Working together in the Raptor TAG
One of the aspects of the Zoo that some people may not know about is how much zoos communicate with each other and collaborate to promote the best practices in animal care, education, research and conservation. Many zoos in North America, including Zoo Atlanta, are accredited by the Association of Zoos and Aquariums (AZA). Within AZA’s Conservation and Science Department, there are several Taxon Advisory Groups (TAGs) that focus on the conservation of an entire taxa of animals by creating recommendations for the management of that taxa within AZA institutions. I am fortunate enough to be an education advisor for the Raptor TAG. Raptors are made up of several orders of birds of prey, including Accipitriformes (hawks, eagles and Old World vultures), Cathartiformes (New World vultures), Strigiformes (owls), and Falconiformes (falcons).**
One of the coolest parts about being part of the Raptor TAG has been getting to learn from other zoo professionals across the country. The other Raptor TAG education advisors and I worked hard this year to try and create a more centralized resource for educational activities and conservation messaging about International Vulture Day. In doing so, I gained so much knowledge and inspiration from my peers. It’s important that zoos are able to share this kind of information with each other so that we can learn from each other and speak with a unified voice to our guests about conservation.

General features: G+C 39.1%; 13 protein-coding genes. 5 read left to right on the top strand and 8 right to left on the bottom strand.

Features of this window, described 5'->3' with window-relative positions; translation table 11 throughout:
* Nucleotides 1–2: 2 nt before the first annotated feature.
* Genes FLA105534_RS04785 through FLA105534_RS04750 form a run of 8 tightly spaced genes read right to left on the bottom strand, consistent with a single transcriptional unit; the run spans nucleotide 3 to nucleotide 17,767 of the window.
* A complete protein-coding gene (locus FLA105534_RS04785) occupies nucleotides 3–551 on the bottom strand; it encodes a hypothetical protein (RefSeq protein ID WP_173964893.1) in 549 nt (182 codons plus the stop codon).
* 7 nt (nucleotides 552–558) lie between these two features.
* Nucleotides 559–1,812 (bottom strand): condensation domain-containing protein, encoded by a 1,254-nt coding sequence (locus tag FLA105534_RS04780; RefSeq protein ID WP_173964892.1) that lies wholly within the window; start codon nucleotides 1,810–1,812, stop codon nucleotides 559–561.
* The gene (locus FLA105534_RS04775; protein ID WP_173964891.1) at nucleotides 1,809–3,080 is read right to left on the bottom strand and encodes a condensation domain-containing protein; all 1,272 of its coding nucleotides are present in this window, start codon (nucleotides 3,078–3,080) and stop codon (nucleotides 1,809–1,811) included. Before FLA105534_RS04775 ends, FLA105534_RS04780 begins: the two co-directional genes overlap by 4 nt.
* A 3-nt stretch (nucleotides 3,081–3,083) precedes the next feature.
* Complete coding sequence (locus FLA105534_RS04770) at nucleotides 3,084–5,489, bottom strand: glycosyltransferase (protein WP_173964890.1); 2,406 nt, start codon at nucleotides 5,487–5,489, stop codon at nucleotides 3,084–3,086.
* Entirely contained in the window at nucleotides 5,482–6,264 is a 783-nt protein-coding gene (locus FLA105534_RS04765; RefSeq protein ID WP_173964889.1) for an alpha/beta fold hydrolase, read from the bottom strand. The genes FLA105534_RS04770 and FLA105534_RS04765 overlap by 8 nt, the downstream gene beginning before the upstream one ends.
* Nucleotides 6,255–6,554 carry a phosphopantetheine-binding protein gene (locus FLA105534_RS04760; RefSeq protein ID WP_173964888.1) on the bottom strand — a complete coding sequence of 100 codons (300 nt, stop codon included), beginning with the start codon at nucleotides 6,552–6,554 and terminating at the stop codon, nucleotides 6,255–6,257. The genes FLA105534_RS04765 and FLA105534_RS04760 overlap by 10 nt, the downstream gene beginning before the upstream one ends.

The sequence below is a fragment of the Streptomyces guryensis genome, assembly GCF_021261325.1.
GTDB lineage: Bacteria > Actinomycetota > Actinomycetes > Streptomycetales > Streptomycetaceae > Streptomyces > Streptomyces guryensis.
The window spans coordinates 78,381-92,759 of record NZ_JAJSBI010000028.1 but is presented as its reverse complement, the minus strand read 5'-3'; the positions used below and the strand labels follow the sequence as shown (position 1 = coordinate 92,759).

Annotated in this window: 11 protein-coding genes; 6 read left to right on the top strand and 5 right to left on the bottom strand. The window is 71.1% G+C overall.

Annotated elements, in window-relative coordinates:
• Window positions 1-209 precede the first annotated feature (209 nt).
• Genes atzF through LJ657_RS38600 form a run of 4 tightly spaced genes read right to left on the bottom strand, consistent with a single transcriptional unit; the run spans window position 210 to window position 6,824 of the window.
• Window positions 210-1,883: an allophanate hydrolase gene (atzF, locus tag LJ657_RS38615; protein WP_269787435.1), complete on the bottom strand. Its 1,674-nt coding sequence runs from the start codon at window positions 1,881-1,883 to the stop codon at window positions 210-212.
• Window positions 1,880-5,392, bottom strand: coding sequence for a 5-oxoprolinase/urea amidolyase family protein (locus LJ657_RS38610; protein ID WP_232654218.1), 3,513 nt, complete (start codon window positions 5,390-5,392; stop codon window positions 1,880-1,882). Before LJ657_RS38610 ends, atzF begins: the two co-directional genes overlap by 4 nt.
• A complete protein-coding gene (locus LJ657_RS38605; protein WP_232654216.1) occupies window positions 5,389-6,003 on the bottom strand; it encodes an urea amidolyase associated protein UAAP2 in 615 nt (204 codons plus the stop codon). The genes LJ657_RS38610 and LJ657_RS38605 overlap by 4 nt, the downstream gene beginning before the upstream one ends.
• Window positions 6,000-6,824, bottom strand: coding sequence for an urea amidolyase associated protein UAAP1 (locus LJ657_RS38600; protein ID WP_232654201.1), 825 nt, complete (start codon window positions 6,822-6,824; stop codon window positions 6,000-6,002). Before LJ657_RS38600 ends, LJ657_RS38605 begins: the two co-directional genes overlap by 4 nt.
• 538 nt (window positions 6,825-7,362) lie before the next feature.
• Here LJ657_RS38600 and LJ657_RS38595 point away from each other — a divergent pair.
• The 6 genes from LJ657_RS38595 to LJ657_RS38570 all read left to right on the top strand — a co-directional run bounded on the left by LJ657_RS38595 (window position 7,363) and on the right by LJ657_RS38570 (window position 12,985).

As part of the Raptor TAG, I also have the opportunity to help with an exciting conservation initiative called AZA SAFE (Saving Animals From Extinction), which aims to pool the resources of various AZA professionals to create a comprehensive and targeted conservation action plan for a species or group of species. African vultures were recently named a SAFE species, and so the conservation action plan is in the process of being written. It’s been really inspiring seeing all of the wonderful conservation work that’s already going on, and to see what lies ahead in the future.
** Fun side note: Although we call vultures worldwide by the same name, they are actually part of two different families. Old World vultures are those from Africa, Asia and Europe, and they make up the family Accipitridae. New World vultures are those from North and South America, and they make up the family Cathartidae. Although Old and New World vultures share many of the same behaviors (eating carrion) and features (bald heads, strong stomach acid), they evolved these traits separately, as a result of similar selection pressures, as opposed to relatedness. These traits are called homoplasies. You can now use this knowledge to impress your friends at parties!
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